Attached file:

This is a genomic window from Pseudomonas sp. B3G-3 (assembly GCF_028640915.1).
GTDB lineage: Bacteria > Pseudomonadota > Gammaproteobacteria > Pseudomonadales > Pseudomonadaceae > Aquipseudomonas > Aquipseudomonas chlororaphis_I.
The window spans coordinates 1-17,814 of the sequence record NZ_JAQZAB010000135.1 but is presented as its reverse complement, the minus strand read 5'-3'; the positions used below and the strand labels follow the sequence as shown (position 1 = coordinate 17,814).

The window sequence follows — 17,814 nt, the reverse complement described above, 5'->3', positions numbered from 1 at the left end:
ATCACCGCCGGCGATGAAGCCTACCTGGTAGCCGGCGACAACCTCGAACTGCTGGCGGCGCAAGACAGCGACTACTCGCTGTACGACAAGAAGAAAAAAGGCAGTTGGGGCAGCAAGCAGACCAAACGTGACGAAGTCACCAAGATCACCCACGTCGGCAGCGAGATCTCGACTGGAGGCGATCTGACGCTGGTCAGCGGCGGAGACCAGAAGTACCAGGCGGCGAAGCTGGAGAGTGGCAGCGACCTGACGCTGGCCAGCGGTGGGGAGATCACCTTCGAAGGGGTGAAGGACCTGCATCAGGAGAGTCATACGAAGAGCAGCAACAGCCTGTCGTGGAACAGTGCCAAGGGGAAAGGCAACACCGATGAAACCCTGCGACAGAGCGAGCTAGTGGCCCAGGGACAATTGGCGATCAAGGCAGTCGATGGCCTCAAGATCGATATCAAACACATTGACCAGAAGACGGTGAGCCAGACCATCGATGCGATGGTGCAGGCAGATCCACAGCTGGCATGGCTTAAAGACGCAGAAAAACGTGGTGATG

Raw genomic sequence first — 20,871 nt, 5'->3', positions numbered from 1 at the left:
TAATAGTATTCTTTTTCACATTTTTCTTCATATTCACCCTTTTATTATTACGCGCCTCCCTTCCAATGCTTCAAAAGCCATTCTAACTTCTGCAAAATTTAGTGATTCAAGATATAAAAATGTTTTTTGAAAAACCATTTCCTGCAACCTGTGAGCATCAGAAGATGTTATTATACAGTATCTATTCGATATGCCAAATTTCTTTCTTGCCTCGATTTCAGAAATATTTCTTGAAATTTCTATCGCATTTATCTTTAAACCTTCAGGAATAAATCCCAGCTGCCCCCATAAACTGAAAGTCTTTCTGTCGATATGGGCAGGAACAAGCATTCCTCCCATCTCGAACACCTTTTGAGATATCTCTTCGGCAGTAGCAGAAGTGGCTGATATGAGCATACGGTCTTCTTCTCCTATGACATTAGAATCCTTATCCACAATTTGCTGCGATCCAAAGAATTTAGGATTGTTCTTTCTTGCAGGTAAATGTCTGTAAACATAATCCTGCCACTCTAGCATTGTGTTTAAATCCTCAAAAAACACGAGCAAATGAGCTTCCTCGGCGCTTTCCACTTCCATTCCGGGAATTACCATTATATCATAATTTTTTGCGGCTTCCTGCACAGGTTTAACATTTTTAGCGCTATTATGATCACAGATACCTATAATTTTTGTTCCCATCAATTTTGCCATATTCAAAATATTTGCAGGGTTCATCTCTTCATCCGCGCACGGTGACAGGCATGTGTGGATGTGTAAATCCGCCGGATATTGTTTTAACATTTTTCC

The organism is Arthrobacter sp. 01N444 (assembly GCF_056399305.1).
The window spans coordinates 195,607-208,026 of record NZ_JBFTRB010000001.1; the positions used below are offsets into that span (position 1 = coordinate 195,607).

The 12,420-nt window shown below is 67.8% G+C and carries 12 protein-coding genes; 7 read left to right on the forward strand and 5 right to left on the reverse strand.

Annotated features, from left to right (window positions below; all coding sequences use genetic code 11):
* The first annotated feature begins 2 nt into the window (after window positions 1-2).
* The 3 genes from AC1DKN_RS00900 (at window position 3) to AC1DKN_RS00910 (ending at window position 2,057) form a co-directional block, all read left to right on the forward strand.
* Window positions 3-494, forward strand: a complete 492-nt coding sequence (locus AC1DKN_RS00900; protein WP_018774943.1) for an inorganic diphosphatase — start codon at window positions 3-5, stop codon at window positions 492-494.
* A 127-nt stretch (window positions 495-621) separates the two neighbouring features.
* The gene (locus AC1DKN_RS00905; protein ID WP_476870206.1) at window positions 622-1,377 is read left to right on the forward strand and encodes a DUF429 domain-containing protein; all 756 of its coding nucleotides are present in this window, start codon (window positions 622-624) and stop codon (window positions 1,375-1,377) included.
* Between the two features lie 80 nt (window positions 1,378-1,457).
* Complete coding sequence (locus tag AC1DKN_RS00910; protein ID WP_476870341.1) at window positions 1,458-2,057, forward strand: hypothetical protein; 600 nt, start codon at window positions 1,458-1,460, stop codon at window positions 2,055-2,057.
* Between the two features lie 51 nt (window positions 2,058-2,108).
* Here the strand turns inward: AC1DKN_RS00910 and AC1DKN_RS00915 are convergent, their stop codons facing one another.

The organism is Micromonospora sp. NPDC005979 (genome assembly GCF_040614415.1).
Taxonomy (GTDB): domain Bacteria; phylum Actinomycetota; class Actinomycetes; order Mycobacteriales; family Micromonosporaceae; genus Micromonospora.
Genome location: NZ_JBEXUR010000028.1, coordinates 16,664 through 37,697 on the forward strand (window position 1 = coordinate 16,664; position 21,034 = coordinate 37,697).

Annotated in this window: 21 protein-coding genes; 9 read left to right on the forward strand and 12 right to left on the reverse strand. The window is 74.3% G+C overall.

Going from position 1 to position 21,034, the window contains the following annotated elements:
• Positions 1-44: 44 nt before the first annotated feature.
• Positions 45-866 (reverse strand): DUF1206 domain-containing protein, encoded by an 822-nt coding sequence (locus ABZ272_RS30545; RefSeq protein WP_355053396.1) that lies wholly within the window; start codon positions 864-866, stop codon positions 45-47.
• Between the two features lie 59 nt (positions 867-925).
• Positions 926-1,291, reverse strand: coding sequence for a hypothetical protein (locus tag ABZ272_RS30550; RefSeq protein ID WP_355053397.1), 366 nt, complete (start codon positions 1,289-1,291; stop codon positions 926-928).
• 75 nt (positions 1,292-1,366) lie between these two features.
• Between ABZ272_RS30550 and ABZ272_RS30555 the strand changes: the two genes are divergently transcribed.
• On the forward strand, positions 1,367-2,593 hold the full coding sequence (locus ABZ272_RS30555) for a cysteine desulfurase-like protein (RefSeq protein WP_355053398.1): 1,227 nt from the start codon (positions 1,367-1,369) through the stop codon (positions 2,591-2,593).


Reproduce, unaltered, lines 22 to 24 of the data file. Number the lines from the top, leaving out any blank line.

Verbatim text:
Taxonomy (GTDB): domain Bacteria; phylum Actinomycetota; class Actinomycetes; order Mycobacteriales; family Micromonosporaceae; genus Micromonospora.
Genome location: NZ_JBEXUR010000028.1, coordinates 16,664 through 37,697 on the forward strand (window position 1 = coordinate 16,664; position 21,034 = coordinate 37,697).

Annotated in this window: 21 protein-coding genes; 9 read left to right on the forward strand and 12 right to left on the reverse strand. The window is 74.3% G+C overall.